New Bill to expand AML offences and increase penalties

The Crimes Legislation Amendment (Economic Disruption) Bill 2020 has been introduced into the House of Representatives and referred to the Senate Legal and Constitutional Affairs Legislation Committee for reporting by 10 November 2020.

The Bill amends the Commonwealth Crimes Act and the Proceeds of Crime Act to “update Commonwealth money laundering offences to address the behaviour of modern money laundering networks and remove unnecessary obstacles to securing convictions and appropriate sentencing outcomes.”

The Bill also strengthens information-gathering powers under the Proceeds of Crime Act by increasing penalties for non-compliance and clarifying the circumstances in which information gathered under these powers can be disclosed and used.

The amendments extend money laundering offences to “controllers” who are persons who cause a dealing with money or other property to occur or engage in conduct in relation to money or other property. This ensures that offences capture the controllers of these networks who do not typically deal with money or other property directly and instead send instructions to another person to locate, move, or otherwise engage in conduct that affects money or other property.

The Bill also targets members of these networks who remain wilfully blind to the nature and origins of proceeds of crime that they deal with as a means of avoiding money laundering offences. The Bill does this by creating new offences of engaging in conduct in relation to ‘proceeds of general crime’, which remove the need to link money or other property to a kind of indictable offence and instead take an ‘all crimes’ approach to predicate offending.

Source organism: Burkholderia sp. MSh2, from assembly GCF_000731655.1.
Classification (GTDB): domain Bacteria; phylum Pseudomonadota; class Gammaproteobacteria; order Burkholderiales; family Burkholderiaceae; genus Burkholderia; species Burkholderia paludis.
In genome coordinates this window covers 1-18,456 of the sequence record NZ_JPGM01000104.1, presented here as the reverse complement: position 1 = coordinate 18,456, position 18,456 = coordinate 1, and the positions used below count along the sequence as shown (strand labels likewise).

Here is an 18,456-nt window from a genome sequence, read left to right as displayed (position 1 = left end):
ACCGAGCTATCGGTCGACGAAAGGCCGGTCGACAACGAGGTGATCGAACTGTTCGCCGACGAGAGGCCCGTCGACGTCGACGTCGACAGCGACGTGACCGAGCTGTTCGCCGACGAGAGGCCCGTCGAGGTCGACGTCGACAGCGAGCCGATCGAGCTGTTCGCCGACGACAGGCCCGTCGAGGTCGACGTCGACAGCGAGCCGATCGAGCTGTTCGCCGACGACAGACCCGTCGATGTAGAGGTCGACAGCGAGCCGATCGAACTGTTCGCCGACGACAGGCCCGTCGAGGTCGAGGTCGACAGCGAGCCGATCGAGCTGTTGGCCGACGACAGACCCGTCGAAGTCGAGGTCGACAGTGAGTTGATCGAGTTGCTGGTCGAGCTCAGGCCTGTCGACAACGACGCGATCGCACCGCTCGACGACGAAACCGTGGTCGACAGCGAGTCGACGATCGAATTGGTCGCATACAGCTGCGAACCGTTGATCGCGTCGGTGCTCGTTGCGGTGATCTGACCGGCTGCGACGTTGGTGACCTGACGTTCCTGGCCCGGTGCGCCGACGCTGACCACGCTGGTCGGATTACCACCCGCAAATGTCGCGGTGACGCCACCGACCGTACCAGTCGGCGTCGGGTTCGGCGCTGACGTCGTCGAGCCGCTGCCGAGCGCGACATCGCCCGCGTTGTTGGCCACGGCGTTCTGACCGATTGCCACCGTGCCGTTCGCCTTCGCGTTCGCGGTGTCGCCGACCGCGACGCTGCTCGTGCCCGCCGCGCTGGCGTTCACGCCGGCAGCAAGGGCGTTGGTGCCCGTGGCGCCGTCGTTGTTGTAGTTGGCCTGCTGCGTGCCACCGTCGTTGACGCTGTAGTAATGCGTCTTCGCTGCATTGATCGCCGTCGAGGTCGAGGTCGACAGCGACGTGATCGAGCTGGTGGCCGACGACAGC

The Bill also creates another tier of offences relating to money or other property valued at $10,000,000 or more, which is intended to address the most serious cases of money laundering.

It also introduces a new offence of dealing with money or other property valued at $1,000,000 or more where it is reasonable to suspect that the money or other property was ‘proceeds of indictable crime’.

If you found this article helpful, then subscribe to our news emails to keep up to date and look at our video courses for in-depth training. Use the search box at the top right of this page or the categories list on the right hand side of this page to check for other articles on the same or related matters.

David Jacobson

Author: David Jacobson
Principal, Bright Corporate Law
About David Jacobson
The information contained in this article is not legal advice. It is not to be relied upon as a full statement of the law. You should seek professional advice for your specific needs and circumstances before acting or relying on any of the content.

Print Friendly, PDF & Email

Your Compliance Support Plan

We understand you need a cost-effective way to keep up to date with regulatory changes. Talk to us about our fixed price plans.